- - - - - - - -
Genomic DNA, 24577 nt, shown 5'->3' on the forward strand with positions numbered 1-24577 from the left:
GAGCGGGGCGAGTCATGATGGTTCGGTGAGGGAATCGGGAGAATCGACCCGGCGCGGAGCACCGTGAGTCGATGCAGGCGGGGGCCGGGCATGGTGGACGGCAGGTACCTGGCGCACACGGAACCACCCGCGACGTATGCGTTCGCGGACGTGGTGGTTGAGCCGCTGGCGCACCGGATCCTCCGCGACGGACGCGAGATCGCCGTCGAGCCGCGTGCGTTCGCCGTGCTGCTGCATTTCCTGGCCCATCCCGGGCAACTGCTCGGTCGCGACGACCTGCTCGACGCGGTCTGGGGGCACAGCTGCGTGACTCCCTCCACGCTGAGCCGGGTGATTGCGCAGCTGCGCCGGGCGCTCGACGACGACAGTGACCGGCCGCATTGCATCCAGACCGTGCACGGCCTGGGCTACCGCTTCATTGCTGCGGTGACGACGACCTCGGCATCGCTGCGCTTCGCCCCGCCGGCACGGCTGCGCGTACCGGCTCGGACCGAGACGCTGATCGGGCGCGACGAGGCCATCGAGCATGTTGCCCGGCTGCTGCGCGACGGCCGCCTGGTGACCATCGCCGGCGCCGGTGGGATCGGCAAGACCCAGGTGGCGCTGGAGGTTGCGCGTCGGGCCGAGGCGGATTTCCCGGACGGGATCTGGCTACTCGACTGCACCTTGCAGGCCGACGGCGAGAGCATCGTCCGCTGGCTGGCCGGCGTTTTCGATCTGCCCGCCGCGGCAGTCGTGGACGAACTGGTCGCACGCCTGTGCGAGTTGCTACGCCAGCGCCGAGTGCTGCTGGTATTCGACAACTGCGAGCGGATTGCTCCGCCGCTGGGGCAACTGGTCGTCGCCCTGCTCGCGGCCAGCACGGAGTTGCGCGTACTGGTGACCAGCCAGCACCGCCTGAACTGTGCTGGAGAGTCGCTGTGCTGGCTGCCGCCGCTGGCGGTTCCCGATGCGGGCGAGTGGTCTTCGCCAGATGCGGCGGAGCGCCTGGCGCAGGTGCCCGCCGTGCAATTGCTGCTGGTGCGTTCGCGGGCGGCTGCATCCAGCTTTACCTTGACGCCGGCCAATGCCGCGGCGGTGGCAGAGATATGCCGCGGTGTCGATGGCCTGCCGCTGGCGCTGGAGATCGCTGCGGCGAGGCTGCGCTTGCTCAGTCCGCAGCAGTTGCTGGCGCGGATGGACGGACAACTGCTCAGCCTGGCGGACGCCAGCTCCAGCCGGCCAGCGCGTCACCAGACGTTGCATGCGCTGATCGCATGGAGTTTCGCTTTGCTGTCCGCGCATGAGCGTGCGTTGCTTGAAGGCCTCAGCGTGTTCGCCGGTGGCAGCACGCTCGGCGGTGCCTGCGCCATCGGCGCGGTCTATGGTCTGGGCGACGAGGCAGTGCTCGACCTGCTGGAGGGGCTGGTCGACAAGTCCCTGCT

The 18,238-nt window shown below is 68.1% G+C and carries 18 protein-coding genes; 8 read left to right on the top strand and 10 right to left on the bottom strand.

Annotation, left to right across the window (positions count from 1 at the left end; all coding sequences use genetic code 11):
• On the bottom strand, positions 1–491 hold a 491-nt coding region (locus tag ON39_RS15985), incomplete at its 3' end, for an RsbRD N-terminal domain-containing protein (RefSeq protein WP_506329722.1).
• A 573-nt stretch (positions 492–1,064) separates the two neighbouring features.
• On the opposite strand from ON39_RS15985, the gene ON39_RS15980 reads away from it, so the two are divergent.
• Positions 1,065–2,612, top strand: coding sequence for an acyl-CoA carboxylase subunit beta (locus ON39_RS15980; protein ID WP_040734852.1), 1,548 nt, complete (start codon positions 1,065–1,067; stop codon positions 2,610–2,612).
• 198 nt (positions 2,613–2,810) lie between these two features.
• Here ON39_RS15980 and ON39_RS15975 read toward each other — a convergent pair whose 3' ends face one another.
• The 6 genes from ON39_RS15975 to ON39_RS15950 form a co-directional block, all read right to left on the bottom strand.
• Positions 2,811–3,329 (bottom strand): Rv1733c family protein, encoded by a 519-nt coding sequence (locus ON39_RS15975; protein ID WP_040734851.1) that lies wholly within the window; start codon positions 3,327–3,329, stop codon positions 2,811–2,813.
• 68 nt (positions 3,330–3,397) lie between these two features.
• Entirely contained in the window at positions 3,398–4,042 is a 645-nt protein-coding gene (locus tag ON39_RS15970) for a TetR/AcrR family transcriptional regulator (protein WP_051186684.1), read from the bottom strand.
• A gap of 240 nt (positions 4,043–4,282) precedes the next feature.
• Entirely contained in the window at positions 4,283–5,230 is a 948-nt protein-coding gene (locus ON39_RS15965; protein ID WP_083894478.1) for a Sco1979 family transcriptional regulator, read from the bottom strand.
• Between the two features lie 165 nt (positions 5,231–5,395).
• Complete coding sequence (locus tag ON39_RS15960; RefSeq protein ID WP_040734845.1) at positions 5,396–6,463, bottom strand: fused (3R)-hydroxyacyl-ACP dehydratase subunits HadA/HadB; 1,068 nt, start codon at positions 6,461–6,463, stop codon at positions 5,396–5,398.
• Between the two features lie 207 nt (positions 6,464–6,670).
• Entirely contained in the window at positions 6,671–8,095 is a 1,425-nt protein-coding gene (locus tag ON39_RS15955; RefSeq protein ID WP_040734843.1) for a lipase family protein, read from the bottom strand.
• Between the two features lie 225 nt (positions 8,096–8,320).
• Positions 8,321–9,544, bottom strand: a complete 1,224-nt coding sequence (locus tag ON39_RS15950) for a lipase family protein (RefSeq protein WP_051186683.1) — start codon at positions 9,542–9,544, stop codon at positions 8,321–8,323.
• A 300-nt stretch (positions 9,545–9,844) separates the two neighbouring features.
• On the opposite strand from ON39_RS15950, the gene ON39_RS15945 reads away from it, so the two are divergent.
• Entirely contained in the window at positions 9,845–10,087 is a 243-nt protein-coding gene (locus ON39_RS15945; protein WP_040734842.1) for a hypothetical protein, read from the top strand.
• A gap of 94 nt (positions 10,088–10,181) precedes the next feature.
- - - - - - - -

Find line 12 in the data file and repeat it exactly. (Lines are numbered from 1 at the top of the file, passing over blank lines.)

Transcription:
• Positions 2,811–3,329 (bottom strand): Rv1733c family protein, encoded by a 519-nt coding sequence (locus ON39_RS15975; protein ID WP_040734851.1) that lies wholly within the window; start codon positions 3,327–3,329, stop codon positions 2,811–2,813.